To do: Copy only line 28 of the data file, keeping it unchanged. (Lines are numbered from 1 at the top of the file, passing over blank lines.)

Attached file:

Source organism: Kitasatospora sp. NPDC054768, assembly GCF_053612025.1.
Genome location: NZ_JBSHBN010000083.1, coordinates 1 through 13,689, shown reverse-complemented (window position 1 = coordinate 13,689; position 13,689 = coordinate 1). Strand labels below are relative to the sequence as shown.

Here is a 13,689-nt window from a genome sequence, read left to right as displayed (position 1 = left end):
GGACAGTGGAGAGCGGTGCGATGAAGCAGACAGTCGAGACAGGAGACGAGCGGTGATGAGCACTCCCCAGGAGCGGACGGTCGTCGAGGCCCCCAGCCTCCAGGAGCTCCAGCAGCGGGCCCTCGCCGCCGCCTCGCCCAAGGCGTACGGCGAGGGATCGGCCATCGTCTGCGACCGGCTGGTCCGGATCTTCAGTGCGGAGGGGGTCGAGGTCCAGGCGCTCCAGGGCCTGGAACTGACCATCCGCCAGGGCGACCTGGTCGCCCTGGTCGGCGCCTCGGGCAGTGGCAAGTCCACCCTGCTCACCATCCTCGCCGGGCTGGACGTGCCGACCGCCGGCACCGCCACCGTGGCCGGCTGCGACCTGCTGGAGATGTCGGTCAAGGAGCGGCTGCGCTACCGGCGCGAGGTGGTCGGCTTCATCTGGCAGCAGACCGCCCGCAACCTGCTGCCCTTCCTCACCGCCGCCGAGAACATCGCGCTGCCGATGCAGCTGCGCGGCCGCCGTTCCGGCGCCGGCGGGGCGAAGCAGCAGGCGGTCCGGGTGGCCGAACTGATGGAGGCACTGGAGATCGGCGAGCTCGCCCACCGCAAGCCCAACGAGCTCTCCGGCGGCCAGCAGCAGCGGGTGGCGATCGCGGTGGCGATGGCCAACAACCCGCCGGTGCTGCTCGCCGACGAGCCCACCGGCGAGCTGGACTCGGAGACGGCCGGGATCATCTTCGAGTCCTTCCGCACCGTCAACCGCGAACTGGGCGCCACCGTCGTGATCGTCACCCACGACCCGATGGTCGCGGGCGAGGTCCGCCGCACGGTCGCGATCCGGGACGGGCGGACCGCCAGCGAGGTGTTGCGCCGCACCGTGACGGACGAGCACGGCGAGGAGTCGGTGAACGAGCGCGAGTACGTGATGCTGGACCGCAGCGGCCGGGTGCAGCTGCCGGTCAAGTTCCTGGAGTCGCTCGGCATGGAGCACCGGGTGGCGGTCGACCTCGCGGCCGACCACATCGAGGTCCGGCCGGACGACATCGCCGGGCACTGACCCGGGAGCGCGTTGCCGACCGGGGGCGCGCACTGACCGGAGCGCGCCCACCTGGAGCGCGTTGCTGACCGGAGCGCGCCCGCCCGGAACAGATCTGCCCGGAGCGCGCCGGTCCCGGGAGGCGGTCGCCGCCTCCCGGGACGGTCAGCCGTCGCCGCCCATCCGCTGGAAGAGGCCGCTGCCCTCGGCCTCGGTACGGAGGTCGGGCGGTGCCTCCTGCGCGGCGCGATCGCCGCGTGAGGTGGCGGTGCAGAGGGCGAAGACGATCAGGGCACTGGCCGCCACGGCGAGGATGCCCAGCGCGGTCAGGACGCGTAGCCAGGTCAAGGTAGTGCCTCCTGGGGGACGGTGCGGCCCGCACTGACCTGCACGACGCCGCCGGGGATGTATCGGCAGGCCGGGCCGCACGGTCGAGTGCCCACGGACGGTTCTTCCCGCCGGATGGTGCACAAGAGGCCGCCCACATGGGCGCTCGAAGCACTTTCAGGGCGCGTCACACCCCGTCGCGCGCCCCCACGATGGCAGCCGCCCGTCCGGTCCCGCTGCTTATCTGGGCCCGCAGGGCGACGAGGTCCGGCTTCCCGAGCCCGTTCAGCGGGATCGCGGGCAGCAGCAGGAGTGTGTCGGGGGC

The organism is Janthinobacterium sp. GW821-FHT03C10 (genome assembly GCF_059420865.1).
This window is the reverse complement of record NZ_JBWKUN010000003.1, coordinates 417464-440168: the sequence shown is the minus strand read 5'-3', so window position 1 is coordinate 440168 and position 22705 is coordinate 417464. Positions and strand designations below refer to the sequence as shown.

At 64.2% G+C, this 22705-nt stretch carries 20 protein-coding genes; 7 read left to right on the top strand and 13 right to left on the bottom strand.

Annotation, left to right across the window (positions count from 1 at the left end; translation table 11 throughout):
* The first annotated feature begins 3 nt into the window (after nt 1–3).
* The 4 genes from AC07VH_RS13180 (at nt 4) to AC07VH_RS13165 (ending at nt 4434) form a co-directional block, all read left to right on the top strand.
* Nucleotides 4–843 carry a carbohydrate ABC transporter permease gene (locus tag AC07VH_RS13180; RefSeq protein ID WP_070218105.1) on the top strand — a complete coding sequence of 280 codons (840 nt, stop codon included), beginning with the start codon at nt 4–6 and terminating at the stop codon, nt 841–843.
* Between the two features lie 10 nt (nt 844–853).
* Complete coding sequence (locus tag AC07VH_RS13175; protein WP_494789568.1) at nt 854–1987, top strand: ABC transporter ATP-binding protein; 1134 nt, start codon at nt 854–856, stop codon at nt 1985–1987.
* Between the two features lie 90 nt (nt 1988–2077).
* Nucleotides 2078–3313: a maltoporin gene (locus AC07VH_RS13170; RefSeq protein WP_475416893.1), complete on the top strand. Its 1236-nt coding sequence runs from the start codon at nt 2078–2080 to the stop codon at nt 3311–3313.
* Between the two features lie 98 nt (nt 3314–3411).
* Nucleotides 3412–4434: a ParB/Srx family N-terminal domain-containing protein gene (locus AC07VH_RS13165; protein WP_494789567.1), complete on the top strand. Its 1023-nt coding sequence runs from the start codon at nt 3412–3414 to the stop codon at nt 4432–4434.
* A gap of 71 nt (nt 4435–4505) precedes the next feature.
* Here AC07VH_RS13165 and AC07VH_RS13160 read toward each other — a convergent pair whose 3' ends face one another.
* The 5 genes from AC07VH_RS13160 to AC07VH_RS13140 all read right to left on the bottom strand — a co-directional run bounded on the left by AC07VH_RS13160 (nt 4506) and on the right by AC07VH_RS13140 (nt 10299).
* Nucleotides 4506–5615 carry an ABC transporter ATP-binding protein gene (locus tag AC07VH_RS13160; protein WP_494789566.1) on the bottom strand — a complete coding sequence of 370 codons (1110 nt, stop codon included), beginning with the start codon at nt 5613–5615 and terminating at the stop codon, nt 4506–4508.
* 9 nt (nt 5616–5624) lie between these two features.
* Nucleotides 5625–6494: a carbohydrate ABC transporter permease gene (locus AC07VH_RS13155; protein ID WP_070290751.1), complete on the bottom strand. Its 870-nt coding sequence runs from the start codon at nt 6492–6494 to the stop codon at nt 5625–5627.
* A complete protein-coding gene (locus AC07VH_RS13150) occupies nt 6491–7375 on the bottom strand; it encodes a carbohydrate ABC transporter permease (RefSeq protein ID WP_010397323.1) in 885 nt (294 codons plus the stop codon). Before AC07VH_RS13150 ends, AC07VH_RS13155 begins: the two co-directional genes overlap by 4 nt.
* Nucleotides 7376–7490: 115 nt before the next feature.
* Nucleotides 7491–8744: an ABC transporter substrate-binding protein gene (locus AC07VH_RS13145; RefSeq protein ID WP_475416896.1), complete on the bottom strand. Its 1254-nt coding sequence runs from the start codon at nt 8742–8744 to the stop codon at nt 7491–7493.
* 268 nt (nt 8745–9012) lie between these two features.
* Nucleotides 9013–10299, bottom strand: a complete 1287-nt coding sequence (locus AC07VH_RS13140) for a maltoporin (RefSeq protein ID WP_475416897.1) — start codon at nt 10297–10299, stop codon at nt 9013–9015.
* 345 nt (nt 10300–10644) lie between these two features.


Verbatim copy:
* Nucleotides 9013–10299, bottom strand: a complete 1287-nt coding sequence (locus AC07VH_RS13140) for a maltoporin (RefSeq protein ID WP_475416897.1) — start codon at nt 10297–10299, stop codon at nt 9013–9015.